“Despite numerous requests for her to keep her distance and not interfere, (the female subject) interfered by physically placing herself in close proximity to the struggle,” the police report.

Her efforts to intervene were so substantial, the police described, that, “At one point, (she) was so close she became pinned in between the struggling officers, (the male), and a police car.”

The female in an interview with the Vanguard in August 2012 gave a different account of the incident.

New Records Released

While Chief Landy Black did not sustain the allegation of excessive force, the new documents make it clear that he did not believe that Officer Benson handled the situation appropriately.

“To begin with, and actually setting in motion a cascading series of questionable actions and interactions, Officer Benson made a poor decision-a judgment error that contributed to and compounded subsequent decisions-making errors; each contributing to and compounding subsequent decision-making errors, until a rather routine disturbance call became rife with bad outcomes stemming from bad decisions and poor judgment,” Chief Black writes.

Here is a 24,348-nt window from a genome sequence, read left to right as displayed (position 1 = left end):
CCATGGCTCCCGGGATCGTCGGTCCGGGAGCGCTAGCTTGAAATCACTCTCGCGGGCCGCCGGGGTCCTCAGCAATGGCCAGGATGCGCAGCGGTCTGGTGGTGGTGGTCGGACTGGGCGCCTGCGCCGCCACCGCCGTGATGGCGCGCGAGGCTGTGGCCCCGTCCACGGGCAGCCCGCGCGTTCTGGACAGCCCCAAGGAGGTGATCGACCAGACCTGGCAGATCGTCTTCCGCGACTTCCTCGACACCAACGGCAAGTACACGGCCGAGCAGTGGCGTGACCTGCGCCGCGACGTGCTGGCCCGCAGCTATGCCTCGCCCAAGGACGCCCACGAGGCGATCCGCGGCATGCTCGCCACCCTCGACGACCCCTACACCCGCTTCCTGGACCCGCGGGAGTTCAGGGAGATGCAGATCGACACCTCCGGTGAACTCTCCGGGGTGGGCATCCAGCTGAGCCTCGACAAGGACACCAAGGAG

He adds, “Officer Benson’s precipitating bad decision was improperly assessing the routine disturbance call to which he had been dispatched as a higher priority, and assuming it required a more expeditious police response, than a reasonable…”

This is a critical error, because when he mis-prioritized the call, he initiated a code-3 driving response without meeting “any of the four possible criteria required…” in the DPD Manual.

Writes Chief Black: “Mis-assessing the priority he would assign to the call response and electing a code-3 response increased the “adrenaline charge” beginning to affect and infect Officer Benson.  The self-induced, higher intensity of the call acted to limit the response alternatives Officer Benson would be able to be cognitive of upon his arrival.

The video shows after a few minutes’ ride at high speed, Officer Benson gets out of the car and immediately orders the male, “You come here.”  When the female responds, “He didn’t do anything.”  The officer states, “I don’t care.  I didn’t ask you that.  Come here.”